Wednesday, July 8, 2020

Smile Your Way Out: The Yogic Principle of Santosha

by Ram Rao

The COVID-19 virus has created fear, anxiety, anger, and other emotional disturbances in people across the globe like never before. We could either simmer in these emotions and get trapped into a downward spiral of mental unrest and disharmony or we could bring in contentment and happiness even while experiencing life’s difficulties. If we accept that there is a purpose behind this turbulent situation and cultivate acceptance and be contented, it will help us find peace amid the coronavirus pandemic.

In the Yoga philosophy, one of the five niyamas is santosha which means contentment or true happiness. In the present crisis, people are looking for ways to bring that santosha into their lives and so, not surprisingly, santosha seems to be the most sought after "principle" in the world today.

In Section 2 of the Yoga Sutras of Patanjali, verse 42, explains the highest effects of santosha as Santoshat anuttamah sukha labhah, or, "Through contentment, the highest happiness is attained." Edwin Bryant in his commentary explains santosha as, “Whatever happiness there may be in enjoyment in this world, and whatever greater happiness there may be in the celestial world, they do not amount to one sixteenth of the happiness attained from the cessation of desire.” Your own test for santosha would be about whether you can be calm while listening to your inner voice and not react to the opinions and changes coming from all directions.

There are several ways of expressing santosha. One visible way of showing that you are happy and contented is through a smile. A smile, whether it's warm, beautiful, welcoming, or heart-melting, lifts the spirits of others, brings happiness along, and attracts more people. A person with a smile boosts up someone else's depressed state, even if it is for a fleeting moment. A smiling individual lightens up the room and people tend to trust individuals who sport a smile.

What could someone possibly achieve by expressing santosha? Scientific studies suggest that people who sport a smile are:

1. Happier in their marriages, have better cognitive and interpersonal skills

2. More optimistic, satisfied, hopeful, and exhibit other positive emotions

3. Physically more stable due to optimal blood pressure levels and high immune response

4. Add years to their life as they age gracefully.

Thus, a simple smile triggers several positive changes as it helps to boost the immune system which provides resistance against infections and many other diseases. Smiling triggers the release of endogenous neurochemicals that elicit changes at the level of emotions, moods in the mind and body for the better, all of which keep the individual stable and calm under any circumstance. So despite being in the midst of a pandemic situation, how about bringing that santosha into your own life? I am reminded of Bobby McFerrin’s popular hit song “Don't Worry, Be Happy” and especially the last two lines that sum up the need to cultivate santosha. “Now listen to what I said, in your life expect some trouble. When you worry you make it double. But don't worry, be happy, be happy now.”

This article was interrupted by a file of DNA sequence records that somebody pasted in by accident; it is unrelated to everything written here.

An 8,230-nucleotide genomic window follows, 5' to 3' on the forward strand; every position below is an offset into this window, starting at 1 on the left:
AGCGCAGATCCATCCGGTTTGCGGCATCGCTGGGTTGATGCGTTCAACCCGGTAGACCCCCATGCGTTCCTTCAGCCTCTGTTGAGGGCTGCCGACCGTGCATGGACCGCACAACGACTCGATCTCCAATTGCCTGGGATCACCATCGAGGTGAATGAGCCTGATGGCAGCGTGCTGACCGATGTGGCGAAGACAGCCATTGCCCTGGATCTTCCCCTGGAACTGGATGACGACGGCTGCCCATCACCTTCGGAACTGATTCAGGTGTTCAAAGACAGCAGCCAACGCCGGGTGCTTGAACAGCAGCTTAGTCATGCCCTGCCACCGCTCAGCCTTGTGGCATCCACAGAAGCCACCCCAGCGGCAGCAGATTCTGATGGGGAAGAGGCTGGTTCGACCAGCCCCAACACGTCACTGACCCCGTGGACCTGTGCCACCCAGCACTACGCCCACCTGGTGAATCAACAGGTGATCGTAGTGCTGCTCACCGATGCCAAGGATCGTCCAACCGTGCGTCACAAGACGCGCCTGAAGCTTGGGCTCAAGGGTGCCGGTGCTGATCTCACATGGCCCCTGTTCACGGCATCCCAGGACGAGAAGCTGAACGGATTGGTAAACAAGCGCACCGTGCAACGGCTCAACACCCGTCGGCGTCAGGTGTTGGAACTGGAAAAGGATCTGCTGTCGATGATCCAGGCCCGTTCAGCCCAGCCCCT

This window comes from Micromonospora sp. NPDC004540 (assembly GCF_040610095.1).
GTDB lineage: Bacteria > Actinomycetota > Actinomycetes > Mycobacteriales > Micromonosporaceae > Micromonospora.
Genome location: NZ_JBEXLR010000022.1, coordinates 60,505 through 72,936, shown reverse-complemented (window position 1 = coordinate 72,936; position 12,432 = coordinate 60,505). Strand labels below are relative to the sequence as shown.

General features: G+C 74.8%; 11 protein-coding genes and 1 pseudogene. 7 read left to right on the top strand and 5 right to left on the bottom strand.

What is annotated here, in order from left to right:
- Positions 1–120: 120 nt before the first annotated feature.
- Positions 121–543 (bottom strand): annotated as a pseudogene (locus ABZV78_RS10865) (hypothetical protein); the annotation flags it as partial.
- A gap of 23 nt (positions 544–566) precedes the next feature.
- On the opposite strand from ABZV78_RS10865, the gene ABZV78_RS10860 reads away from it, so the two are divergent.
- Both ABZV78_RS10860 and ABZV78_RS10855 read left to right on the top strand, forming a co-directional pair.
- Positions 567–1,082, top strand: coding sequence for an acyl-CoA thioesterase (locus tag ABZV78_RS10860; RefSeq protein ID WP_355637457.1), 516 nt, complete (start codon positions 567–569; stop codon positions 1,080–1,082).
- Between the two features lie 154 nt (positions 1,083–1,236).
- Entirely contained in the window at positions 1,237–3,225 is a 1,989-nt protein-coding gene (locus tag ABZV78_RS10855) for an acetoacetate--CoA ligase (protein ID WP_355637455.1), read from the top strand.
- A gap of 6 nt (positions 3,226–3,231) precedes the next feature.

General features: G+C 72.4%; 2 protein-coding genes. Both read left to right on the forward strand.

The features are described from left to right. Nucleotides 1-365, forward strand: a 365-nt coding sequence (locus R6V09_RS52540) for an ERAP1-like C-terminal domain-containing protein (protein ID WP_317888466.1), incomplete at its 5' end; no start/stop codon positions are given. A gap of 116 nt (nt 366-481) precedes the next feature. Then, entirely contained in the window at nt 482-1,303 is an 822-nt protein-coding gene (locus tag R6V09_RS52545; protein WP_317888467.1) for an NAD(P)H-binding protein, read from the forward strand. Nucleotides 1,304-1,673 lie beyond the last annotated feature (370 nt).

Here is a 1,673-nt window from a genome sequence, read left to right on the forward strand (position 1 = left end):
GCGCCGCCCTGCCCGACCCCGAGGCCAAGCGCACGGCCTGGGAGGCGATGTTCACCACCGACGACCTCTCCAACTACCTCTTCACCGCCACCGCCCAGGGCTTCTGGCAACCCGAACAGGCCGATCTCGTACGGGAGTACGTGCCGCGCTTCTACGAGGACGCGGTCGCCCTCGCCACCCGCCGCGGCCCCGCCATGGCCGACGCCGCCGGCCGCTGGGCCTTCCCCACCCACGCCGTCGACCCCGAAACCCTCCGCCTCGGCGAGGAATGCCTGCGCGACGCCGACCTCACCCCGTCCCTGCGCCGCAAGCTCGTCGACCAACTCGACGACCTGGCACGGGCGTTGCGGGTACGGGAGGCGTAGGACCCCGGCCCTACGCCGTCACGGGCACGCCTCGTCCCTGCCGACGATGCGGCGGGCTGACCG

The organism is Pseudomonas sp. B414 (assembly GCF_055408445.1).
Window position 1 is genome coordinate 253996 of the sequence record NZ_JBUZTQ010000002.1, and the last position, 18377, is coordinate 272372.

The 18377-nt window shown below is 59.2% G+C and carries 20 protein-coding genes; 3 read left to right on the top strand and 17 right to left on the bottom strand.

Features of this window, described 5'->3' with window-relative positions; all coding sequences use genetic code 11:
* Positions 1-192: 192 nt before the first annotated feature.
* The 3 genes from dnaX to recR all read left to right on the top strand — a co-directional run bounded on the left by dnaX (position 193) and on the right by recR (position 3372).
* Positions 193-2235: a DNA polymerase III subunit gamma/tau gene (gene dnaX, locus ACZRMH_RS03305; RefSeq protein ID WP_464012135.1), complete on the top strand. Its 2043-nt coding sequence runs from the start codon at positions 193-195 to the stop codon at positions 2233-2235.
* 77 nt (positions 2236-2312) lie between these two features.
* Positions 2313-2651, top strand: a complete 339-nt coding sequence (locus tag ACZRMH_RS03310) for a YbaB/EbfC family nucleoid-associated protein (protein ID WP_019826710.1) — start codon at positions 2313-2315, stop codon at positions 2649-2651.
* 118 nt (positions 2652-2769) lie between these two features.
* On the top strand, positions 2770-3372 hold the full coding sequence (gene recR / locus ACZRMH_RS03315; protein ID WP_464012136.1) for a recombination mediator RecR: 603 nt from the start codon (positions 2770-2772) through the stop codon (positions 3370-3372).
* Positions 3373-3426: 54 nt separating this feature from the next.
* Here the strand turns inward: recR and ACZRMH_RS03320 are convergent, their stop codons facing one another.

Rammohan (Ram) Rao comes from a family of Ayurvedic practitioners and Vedic teachers in India tracing back to the illustrious Vedic-acharya Rishi Kaundinya (although Ram admits he cannot do the Eka pada or Dwi pada Kaundinyasana). With a doctorate in Neuroscience, Ram was a Research Associate Professor at the Buck Institute for Research on Aging. He focused on various aspects of age-associated neurodegenerative diseases with emphasis on Alzheimer’s disease. In addition, Ram completed the academic training at the California College of Ayurveda (CCA) and received his certification as Clinical Ayurvedic Specialist. He has been a faculty member of the California College of Ayurveda and teaches in their Nevada City location. Ram is also a dedicated Hatha yoga practitioner and is a Registered Yoga Teacher from Yoga Alliance USA. In his spare time he offers consultations in YAMP techniques (Yoga, Ayurveda, Meditation & Pranayama). Ram has published several articles in major Yoga/Ayurveda magazines and has been a featured speaker in several national and international meetings and symposia. He is a member of the National Ayurvedic Medical Association (NAMA) and is on the Research Board of the Association of Ayurvedic Professionals of North America (AAPNA).

This post was edited by Patrice Priya Wagner, Managing Editor of Accessible Yoga blog and member of the Board of Directors.

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